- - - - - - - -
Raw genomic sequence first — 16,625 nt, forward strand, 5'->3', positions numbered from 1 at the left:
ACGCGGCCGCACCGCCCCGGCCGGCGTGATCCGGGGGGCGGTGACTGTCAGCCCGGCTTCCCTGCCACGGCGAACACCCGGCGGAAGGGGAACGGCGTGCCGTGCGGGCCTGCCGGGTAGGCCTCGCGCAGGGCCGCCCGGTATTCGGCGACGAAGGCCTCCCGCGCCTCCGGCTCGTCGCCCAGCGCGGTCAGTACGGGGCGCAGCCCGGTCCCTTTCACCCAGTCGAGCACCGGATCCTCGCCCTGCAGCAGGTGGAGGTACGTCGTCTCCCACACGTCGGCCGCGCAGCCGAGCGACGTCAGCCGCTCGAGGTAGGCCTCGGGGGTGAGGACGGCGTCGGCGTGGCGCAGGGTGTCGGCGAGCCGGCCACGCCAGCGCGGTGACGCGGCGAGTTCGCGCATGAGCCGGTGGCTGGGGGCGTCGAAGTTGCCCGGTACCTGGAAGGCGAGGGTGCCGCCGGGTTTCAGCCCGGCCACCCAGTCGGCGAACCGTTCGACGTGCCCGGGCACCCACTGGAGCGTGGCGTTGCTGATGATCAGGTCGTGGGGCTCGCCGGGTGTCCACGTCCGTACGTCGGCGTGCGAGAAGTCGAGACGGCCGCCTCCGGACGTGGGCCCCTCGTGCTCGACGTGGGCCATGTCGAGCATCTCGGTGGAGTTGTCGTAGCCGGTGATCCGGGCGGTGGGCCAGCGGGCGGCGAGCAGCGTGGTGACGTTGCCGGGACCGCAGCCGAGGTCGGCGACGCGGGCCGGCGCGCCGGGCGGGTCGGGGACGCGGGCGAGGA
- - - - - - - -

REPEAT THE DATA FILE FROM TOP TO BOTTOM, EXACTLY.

Raw genomic sequence first — 16,625 nt, forward strand, 5'->3', positions numbered from 1 at the left:
ACGCGGCCGCACCGCCCCGGCCGGCGTGATCCGGGGGGCGGTGACTGTCAGCCCGGCTTCCCTGCCACGGCGAACACCCGGCGGAAGGGGAACGGCGTGCCGTGCGGGCCTGCCGGGTAGGCCTCGCGCAGGGCCGCCCGGTATTCGGCGACGAAGGCCTCCCGCGCCTCCGGCTCGTCGCCCAGCGCGGTCAGTACGGGGCGCAGCCCGGTCCCTTTCACCCAGTCGAGCACCGGATCCTCGCCCTGCAGCAGGTGGAGGTACGTCGTCTCCCACACGTCGGCCGCGCAGCCGAGCGACGTCAGCCGCTCGAGGTAGGCCTCGGGGGTGAGGACGGCGTCGGCGTGGCGCAGGGTGTCGGCGAGCCGGCCACGCCAGCGCGGTGACGCGGCGAGTTCGCGCATGAGCCGGTGGCTGGGGGCGTCGAAGTTGCCCGGTACCTGGAAGGCGAGGGTGCCGCCGGGTTTCAGCCCGGCCACCCAGTCGGCGAACCGTTCGACGTGCCCGGGCACCCACTGGAGCGTGGCGTTGCTGATGATCAGGTCGTGGGGCTCGCCGGGTGTCCACGTCCGTACGTCGGCGTGCGAGAAGTCGAGACGGCCGCCTCCGGACGTGGGCCCCTCGTGCTCGACGTGGGCCATGTCGAGCATCTCGGTGGAGTTGTCGTAGCCGGTGATCCGGGCGGTGGGCCAGCGGGCGGCGAGCAGCGTGGTGACGTTGCCGGGACCGCAGCCGAGGTCGGCGACGCGGGCCGGCGCGCCGGGCGGGTCGGGGACGCGGGCGAGGA